Don't release unwanted, gifted animals into wild, officials warn

Dec 18 2019, 2:41 pm

BC officials are reminding the public to be cautious when gifting pets this holiday season, because releasing them into the wild poses a threat to both the animals and the environment alike.

According to the Invasive Species Council of BC (ISCBC) there is a common misconception that releasing unwanted animals into the wild is a good thing for pets.

“Some people believe that when they don’t want their pets any longer, the best thing to do for the animal is to release it into the wild. However, this is cruel, dangerous to the environment, as well as illegal,” says its website.

The council looks at and provides information on the biogeography and identification of the invasive plants and animal species in the province.

“Invasive species are plants, animals, or other organisms that are not native to BC, and have serious impacts on our environment, economy and society,” says the ISCBC.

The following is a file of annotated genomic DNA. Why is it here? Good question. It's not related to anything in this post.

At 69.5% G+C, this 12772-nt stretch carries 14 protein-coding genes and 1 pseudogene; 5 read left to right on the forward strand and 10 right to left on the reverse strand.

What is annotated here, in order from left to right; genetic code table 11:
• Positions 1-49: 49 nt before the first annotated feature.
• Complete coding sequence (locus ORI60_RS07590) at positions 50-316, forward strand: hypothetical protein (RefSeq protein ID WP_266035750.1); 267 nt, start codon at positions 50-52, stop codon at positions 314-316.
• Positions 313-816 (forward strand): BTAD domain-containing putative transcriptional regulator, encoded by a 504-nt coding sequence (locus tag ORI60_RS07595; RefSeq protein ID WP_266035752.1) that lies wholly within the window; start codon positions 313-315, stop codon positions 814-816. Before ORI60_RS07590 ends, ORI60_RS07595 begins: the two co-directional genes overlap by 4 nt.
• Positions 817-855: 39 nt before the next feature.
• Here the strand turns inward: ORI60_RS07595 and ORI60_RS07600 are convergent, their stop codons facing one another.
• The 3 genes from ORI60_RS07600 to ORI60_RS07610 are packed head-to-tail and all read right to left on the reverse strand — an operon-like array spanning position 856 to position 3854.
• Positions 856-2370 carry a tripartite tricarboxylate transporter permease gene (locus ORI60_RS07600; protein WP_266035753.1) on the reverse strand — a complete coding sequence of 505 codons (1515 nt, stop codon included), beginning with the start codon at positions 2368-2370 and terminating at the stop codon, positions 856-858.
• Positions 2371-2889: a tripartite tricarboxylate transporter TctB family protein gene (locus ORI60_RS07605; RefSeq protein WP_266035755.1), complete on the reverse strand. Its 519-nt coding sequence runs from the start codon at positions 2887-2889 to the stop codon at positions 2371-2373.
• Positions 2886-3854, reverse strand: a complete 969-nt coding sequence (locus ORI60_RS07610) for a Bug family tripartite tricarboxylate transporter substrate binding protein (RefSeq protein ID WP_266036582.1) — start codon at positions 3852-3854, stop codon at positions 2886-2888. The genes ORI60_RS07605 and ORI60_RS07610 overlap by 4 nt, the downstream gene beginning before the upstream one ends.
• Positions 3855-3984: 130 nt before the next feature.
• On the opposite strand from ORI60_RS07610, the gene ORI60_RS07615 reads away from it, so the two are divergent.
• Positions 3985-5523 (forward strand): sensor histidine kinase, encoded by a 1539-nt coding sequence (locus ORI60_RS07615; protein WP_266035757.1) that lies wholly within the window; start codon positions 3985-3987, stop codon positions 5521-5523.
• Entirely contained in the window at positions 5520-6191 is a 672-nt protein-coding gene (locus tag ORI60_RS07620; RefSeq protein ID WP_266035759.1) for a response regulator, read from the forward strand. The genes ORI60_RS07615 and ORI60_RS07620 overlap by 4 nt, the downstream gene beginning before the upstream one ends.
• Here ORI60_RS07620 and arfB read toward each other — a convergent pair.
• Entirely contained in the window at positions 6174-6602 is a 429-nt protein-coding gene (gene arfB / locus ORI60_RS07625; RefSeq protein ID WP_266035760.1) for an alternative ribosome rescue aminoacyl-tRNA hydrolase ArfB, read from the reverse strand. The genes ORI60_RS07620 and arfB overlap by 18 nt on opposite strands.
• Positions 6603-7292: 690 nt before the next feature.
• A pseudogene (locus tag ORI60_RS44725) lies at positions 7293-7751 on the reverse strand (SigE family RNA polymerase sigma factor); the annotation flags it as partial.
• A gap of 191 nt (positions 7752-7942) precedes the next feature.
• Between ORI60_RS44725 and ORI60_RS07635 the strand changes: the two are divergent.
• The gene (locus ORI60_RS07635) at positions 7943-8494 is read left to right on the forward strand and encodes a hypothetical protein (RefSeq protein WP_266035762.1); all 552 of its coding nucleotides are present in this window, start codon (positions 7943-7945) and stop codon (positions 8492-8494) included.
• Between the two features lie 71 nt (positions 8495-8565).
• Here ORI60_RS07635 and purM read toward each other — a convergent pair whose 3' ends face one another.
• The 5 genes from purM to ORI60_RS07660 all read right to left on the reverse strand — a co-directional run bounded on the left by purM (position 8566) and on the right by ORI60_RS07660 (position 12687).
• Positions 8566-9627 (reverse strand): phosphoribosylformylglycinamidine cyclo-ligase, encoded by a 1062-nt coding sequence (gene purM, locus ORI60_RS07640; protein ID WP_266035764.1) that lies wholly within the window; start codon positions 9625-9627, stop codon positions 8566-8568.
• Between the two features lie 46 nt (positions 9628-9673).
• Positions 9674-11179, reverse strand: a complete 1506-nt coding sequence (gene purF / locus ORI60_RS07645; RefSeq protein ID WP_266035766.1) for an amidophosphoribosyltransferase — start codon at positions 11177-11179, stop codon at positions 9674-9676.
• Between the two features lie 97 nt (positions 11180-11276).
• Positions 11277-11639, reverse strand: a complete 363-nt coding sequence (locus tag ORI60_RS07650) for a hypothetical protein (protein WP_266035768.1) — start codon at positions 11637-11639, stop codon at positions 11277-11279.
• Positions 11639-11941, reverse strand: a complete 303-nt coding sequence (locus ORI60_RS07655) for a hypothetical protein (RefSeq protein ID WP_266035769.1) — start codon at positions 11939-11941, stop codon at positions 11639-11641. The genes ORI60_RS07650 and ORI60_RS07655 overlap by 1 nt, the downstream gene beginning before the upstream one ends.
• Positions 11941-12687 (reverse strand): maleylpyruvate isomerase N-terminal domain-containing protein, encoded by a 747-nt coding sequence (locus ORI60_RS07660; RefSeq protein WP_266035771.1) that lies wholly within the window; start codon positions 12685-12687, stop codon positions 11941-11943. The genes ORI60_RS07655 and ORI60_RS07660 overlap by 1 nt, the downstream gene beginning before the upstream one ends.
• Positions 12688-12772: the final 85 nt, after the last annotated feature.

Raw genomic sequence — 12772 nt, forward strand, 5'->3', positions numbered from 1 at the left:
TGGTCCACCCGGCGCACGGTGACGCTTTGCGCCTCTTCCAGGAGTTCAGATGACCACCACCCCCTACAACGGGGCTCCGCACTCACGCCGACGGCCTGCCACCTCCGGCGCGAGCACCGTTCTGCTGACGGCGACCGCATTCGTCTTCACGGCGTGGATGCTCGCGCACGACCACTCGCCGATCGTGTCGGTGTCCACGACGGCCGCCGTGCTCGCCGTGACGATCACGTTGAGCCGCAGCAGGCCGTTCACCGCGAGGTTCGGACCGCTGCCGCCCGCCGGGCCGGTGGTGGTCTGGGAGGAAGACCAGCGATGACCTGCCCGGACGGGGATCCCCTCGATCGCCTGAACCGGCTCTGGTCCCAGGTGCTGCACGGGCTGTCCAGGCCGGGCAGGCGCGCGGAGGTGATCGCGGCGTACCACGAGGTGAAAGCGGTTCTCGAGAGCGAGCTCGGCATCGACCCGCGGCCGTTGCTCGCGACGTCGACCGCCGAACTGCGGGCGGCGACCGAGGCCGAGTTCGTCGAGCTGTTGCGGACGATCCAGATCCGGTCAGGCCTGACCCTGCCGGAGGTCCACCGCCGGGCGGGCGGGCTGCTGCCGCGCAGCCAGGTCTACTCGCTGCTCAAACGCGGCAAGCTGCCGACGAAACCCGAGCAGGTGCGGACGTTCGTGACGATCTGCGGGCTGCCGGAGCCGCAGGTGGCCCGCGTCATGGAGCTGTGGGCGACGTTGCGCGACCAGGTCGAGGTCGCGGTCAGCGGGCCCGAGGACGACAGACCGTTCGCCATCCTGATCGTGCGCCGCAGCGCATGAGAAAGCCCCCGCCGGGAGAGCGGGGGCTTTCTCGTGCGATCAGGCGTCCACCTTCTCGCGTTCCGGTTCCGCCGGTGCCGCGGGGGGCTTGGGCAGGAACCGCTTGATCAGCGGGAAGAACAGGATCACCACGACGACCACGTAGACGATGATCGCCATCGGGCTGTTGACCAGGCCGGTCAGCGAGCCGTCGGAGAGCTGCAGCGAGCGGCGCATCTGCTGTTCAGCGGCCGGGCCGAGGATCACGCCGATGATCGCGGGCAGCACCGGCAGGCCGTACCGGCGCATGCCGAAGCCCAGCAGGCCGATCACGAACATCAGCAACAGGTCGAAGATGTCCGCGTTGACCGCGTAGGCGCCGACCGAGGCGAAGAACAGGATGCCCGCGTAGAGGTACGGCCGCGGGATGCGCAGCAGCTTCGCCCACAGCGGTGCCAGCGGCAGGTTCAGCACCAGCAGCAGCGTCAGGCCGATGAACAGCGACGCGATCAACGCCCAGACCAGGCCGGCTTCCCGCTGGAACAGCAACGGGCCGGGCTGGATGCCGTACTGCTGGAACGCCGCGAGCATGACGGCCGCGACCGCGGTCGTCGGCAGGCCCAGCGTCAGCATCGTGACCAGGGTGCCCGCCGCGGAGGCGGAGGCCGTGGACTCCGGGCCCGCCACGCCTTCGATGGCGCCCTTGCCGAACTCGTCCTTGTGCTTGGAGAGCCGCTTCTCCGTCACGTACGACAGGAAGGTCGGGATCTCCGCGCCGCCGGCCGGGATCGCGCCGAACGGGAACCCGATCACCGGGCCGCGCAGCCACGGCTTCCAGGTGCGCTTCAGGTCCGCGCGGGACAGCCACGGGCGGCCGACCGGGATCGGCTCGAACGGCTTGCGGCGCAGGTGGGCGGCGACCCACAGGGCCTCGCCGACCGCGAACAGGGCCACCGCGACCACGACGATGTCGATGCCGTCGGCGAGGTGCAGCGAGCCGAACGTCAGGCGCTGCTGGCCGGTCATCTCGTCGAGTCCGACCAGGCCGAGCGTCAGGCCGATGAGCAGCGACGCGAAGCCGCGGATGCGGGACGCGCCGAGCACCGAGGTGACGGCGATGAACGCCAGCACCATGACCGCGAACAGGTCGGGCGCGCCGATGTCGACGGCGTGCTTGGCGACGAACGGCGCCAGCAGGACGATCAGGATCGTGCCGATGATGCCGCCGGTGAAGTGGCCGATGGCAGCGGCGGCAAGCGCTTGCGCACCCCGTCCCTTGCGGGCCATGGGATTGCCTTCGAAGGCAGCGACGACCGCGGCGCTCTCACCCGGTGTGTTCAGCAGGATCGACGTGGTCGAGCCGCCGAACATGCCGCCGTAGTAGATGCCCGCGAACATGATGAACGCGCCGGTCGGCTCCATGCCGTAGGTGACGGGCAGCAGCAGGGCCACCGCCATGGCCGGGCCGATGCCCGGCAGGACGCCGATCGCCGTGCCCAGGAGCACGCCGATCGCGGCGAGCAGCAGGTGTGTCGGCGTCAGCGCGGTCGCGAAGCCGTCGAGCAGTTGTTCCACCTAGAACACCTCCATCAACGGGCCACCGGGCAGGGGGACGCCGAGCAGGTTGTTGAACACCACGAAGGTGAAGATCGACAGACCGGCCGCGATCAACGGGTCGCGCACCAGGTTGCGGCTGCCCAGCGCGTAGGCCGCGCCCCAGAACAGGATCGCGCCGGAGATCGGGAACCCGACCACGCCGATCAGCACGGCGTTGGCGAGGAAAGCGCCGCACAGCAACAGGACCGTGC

Invasive species, like the pets and animals that aren’t used to living in BC’s environment, then pose a threat to the surrounding environment, including out-competing native species “for food and space, damage ecosystems, disrupt food sources and introduce parasites and disease.”

Further, the ISCBC says that not all pets are able to survive out in the wild.

“Some die by being killed by predators or hit by cars, and others die of starvation. It is inhumane to release an animal into an environment it is not accustomed to,” says the ISCBC.

Releasing a pet into an “unsuitable habitat” is also considered animal cruelty and charges can be laid by the BC SCPCA, with fines of up to $10,000.

When it comes to aquatic animals, the ISCBC says the same rules apply.

“Even if your aquatic pet is known to be native to the local environment, it should still never be released, as it may introduce diseases or invasive parasites into the local ecosystem,” says the ISCBC.

So although adorable animals may feel like the perfect gift, pet parenting is a huge commitment, so always check in and ask beforehand.

A full list of the ISCBC’s tips is available online.